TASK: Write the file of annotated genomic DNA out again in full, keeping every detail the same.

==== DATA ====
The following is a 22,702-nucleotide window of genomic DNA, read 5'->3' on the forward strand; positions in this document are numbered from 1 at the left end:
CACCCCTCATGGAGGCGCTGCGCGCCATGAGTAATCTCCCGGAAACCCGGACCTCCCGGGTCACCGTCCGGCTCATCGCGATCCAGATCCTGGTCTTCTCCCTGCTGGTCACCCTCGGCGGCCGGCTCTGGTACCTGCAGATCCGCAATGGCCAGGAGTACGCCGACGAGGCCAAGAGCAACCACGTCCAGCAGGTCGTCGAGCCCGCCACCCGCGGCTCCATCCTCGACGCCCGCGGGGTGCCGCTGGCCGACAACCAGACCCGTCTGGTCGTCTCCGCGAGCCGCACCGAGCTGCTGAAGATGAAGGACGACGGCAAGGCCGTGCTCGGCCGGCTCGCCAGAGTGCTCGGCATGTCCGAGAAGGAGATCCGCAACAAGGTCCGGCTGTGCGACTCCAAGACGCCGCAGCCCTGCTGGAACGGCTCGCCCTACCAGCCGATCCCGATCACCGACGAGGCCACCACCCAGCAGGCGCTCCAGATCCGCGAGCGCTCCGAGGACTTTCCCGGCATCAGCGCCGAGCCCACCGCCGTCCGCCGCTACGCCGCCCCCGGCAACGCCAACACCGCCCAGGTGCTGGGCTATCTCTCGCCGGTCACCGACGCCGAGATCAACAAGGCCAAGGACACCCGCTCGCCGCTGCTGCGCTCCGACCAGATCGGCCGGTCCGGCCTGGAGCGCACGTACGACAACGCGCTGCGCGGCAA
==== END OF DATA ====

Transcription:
The following is a 22,702-nucleotide window of genomic DNA, read 5'->3' on the forward strand; positions in this document are numbered from 1 at the left end:
CACCCCTCATGGAGGCGCTGCGCGCCATGAGTAATCTCCCGGAAACCCGGACCTCCCGGGTCACCGTCCGGCTCATCGCGATCCAGATCCTGGTCTTCTCCCTGCTGGTCACCCTCGGCGGCCGGCTCTGGTACCTGCAGATCCGCAATGGCCAGGAGTACGCCGACGAGGCCAAGAGCAACCACGTCCAGCAGGTCGTCGAGCCCGCCACCCGCGGCTCCATCCTCGACGCCCGCGGGGTGCCGCTGGCCGACAACCAGACCCGTCTGGTCGTCTCCGCGAGCCGCACCGAGCTGCTGAAGATGAAGGACGACGGCAAGGCCGTGCTCGGCCGGCTCGCCAGAGTGCTCGGCATGTCCGAGAAGGAGATCCGCAACAAGGTCCGGCTGTGCGACTCCAAGACGCCGCAGCCCTGCTGGAACGGCTCGCCCTACCAGCCGATCCCGATCACCGACGAGGCCACCACCCAGCAGGCGCTCCAGATCCGCGAGCGCTCCGAGGACTTTCCCGGCATCAGCGCCGAGCCCACCGCCGTCCGCCGCTACGCCGCCCCCGGCAACGCCAACACCGCCCAGGTGCTGGGCTATCTCTCGCCGGTCACCGACGCCGAGATCAACAAGGCCAAGGACACCCGCTCGCCGCTGCTGCGCTCCGACCAGATCGGCCGGTCCGGCCTGGAGCGCACGTACGACAACGCGCTGCGCGGCAA